Jul, 07 2011

Privacy practices have been an extremely hot topic these days. Facebook and Google have found themselves in hot water because of it. Popular online storage company, Dropbox, is also no stranger. Following some changes to their privacy policy and revisions to their terms of service, some users were outraged by unclear wording that lead some to believe that Dropbox claimed a user’s data as their own. Turns out their terms of service was poorly worded and Dropbox took to further revisions.

Now, Dropbox is leading the charge of what can be seen as transparency in a companies terms of service providing clear, reader friendly contractual language and letting users know exactly what they are signing up for. Here’s a quote from their new copyright section:

By using our Services you provide us with information, files, and folders that you submit to Dropbox (together, “your stuff”). You retain full ownership to your stuff. We don’t claim any ownership to any of it. These Terms do not grant us any rights to your stuff or intellectual property except for the limited rights that are needed to run the Services, as explained below. …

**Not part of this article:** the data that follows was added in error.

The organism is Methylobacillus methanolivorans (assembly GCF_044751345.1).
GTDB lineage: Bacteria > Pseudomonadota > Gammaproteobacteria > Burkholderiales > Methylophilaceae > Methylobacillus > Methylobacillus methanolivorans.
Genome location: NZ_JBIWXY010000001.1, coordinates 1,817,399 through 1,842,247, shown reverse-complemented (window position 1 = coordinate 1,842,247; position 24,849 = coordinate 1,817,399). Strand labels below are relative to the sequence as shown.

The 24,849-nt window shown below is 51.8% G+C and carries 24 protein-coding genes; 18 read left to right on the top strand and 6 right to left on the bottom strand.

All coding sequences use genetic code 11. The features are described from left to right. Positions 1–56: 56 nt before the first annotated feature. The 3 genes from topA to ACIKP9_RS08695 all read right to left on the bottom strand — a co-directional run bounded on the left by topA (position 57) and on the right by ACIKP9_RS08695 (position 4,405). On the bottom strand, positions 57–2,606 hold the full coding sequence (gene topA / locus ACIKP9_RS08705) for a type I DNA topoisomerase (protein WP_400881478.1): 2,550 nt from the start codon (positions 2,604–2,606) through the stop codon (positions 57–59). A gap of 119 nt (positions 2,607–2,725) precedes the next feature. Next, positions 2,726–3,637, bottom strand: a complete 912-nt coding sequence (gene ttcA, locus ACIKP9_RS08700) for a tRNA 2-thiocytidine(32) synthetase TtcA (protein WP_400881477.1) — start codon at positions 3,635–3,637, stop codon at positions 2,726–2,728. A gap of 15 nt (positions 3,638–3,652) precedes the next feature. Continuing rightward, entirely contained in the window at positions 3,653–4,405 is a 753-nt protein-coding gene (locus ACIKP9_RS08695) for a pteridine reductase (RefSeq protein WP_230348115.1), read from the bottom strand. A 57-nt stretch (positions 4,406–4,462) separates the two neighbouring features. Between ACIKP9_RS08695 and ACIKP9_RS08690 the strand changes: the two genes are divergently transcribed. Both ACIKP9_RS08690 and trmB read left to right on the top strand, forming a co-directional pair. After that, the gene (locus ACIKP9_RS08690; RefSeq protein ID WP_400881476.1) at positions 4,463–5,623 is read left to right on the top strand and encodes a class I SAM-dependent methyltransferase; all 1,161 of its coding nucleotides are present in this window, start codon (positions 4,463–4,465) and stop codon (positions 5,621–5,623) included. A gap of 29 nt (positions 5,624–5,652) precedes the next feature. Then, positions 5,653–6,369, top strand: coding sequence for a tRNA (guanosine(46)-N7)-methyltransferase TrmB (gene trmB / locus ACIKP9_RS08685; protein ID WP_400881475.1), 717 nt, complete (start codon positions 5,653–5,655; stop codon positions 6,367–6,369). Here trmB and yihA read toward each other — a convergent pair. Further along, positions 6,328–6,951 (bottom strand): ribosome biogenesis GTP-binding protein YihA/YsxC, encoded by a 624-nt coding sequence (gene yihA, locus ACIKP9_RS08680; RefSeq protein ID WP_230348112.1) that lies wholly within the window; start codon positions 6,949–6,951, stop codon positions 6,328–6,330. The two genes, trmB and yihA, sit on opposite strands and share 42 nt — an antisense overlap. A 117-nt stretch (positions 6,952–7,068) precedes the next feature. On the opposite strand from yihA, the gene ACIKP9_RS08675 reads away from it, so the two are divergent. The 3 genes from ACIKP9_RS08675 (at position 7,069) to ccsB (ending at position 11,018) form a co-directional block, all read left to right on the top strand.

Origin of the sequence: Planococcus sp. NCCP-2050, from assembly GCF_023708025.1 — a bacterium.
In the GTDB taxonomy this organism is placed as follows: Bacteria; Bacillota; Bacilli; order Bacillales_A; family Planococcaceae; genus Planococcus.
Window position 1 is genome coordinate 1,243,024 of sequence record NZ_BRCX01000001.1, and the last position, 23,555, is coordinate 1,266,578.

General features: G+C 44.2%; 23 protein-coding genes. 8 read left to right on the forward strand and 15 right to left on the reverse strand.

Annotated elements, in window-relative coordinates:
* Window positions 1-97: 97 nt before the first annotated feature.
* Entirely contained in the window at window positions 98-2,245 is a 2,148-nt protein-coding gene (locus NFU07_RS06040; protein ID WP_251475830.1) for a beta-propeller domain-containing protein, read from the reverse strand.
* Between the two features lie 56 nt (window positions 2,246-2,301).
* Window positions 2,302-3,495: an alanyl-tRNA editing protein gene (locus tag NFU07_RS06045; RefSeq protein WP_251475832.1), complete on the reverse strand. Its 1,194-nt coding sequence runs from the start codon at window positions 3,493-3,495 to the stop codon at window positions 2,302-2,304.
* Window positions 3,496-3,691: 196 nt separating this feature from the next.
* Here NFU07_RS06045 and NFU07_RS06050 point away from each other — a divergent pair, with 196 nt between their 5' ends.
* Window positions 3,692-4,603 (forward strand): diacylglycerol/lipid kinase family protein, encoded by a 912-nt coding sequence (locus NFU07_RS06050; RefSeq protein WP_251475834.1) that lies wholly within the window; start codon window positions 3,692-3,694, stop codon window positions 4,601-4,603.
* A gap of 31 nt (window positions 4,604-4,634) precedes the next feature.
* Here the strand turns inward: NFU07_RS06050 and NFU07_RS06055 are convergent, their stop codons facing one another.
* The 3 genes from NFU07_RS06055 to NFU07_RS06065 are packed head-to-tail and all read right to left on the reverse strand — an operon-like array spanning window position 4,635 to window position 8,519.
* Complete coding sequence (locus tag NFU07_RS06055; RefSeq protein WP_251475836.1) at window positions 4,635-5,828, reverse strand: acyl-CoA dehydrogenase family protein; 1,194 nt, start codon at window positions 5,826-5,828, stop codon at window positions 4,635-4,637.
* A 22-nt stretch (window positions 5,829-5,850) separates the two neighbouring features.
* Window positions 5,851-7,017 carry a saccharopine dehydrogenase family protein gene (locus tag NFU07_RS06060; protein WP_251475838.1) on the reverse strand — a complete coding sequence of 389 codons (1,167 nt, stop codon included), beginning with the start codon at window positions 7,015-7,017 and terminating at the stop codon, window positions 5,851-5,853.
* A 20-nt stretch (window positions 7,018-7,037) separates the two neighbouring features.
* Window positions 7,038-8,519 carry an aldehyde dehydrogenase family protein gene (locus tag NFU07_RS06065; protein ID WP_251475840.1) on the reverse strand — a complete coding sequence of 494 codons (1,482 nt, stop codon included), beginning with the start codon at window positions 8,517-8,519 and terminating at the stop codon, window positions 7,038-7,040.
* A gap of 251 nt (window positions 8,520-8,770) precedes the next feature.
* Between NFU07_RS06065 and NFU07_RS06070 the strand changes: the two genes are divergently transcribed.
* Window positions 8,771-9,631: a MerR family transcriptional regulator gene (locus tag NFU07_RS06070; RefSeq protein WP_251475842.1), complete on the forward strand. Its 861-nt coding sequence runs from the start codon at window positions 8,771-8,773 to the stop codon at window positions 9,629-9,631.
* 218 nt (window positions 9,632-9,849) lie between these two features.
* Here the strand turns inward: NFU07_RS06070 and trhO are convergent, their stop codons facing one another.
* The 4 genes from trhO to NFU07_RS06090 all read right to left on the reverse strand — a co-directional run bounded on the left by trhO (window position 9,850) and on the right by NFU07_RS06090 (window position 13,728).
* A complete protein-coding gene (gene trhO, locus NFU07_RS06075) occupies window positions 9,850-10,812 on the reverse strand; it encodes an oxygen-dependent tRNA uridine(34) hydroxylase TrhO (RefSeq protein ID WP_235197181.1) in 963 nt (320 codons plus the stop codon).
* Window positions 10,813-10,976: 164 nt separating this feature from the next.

To be clear, aside from the rare exceptions we identify in our Privacy Policy, no matter how the Services change, we won’t share your content with others, including law enforcement, for any purpose unless you direct us to.

Now, I may not always be the brightest bulb in the box but even this is something I can read and clearly understand. No legal speak, just clear, plain English. If only more companies like Google or Facebook were more clear about their privacy practices and let users know exactly what they are signing up for, maybe the feds wouldn’t be involved as much.

[Via GigaOM]